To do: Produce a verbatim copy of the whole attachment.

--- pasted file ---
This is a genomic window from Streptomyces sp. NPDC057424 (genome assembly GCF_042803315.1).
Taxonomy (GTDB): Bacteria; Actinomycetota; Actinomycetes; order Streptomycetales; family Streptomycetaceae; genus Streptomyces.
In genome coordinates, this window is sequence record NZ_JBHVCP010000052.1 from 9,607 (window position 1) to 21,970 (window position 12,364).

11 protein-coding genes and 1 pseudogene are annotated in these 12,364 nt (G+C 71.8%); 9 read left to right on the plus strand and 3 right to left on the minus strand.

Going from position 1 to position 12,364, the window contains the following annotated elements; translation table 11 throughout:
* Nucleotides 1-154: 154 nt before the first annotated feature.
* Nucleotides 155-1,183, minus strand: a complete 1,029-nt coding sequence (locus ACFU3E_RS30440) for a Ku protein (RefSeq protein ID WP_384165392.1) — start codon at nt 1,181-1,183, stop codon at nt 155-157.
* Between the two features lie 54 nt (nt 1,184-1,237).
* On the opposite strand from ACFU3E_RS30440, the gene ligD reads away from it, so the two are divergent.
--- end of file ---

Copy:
This is a genomic window from Streptomyces sp. NPDC057424 (genome assembly GCF_042803315.1).
Taxonomy (GTDB): Bacteria; Actinomycetota; Actinomycetes; order Streptomycetales; family Streptomycetaceae; genus Streptomyces.
In genome coordinates, this window is sequence record NZ_JBHVCP010000052.1 from 9,607 (window position 1) to 21,970 (window position 12,364).

11 protein-coding genes and 1 pseudogene are annotated in these 12,364 nt (G+C 71.8%); 9 read left to right on the plus strand and 3 right to left on the minus strand.

Going from position 1 to position 12,364, the window contains the following annotated elements; translation table 11 throughout:
* Nucleotides 1-154: 154 nt before the first annotated feature.
* Nucleotides 155-1,183, minus strand: a complete 1,029-nt coding sequence (locus ACFU3E_RS30440) for a Ku protein (RefSeq protein ID WP_384165392.1) — start codon at nt 1,181-1,183, stop codon at nt 155-157.
* Between the two features lie 54 nt (nt 1,184-1,237).
* On the opposite strand from ACFU3E_RS30440, the gene ligD reads away from it, so the two are divergent.